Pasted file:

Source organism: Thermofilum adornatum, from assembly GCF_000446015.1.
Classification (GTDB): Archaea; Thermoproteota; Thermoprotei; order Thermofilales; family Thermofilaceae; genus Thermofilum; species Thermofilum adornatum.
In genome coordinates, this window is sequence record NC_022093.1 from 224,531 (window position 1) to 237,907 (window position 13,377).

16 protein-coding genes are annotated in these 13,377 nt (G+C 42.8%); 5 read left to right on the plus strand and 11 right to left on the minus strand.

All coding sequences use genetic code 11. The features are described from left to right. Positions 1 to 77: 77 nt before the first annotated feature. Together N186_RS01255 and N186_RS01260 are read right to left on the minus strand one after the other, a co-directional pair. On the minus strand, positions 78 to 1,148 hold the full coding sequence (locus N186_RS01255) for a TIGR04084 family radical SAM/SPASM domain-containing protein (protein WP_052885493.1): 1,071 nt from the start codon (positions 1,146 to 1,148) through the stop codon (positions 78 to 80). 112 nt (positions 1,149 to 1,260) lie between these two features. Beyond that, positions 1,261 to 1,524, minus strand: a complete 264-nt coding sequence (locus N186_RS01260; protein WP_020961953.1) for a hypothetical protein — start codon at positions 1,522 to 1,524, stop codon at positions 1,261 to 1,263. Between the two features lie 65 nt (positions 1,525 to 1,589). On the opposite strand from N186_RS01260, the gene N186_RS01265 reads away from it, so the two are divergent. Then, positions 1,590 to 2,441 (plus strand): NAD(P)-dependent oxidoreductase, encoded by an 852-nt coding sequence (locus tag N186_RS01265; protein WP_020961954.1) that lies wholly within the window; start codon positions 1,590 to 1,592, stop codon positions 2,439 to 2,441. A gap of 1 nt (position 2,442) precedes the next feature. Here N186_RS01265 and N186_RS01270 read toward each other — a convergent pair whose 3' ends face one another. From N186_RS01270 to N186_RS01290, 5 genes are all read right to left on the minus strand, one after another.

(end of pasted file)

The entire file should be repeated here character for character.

Source organism: Thermofilum adornatum, from assembly GCF_000446015.1.
Classification (GTDB): Archaea; Thermoproteota; Thermoprotei; order Thermofilales; family Thermofilaceae; genus Thermofilum; species Thermofilum adornatum.
In genome coordinates, this window is sequence record NC_022093.1 from 224,531 (window position 1) to 237,907 (window position 13,377).

16 protein-coding genes are annotated in these 13,377 nt (G+C 42.8%); 5 read left to right on the plus strand and 11 right to left on the minus strand.

All coding sequences use genetic code 11. The features are described from left to right. Positions 1 to 77: 77 nt before the first annotated feature. Together N186_RS01255 and N186_RS01260 are read right to left on the minus strand one after the other, a co-directional pair. On the minus strand, positions 78 to 1,148 hold the full coding sequence (locus N186_RS01255) for a TIGR04084 family radical SAM/SPASM domain-containing protein (protein WP_052885493.1): 1,071 nt from the start codon (positions 1,146 to 1,148) through the stop codon (positions 78 to 80). 112 nt (positions 1,149 to 1,260) lie between these two features. Beyond that, positions 1,261 to 1,524, minus strand: a complete 264-nt coding sequence (locus N186_RS01260; protein WP_020961953.1) for a hypothetical protein — start codon at positions 1,522 to 1,524, stop codon at positions 1,261 to 1,263. Between the two features lie 65 nt (positions 1,525 to 1,589). On the opposite strand from N186_RS01260, the gene N186_RS01265 reads away from it, so the two are divergent. Then, positions 1,590 to 2,441 (plus strand): NAD(P)-dependent oxidoreductase, encoded by an 852-nt coding sequence (locus tag N186_RS01265; protein WP_020961954.1) that lies wholly within the window; start codon positions 1,590 to 1,592, stop codon positions 2,439 to 2,441. A gap of 1 nt (position 2,442) precedes the next feature. Here N186_RS01265 and N186_RS01270 read toward each other — a convergent pair whose 3' ends face one another. From N186_RS01270 to N186_RS01290, 5 genes are all read right to left on the minus strand, one after another.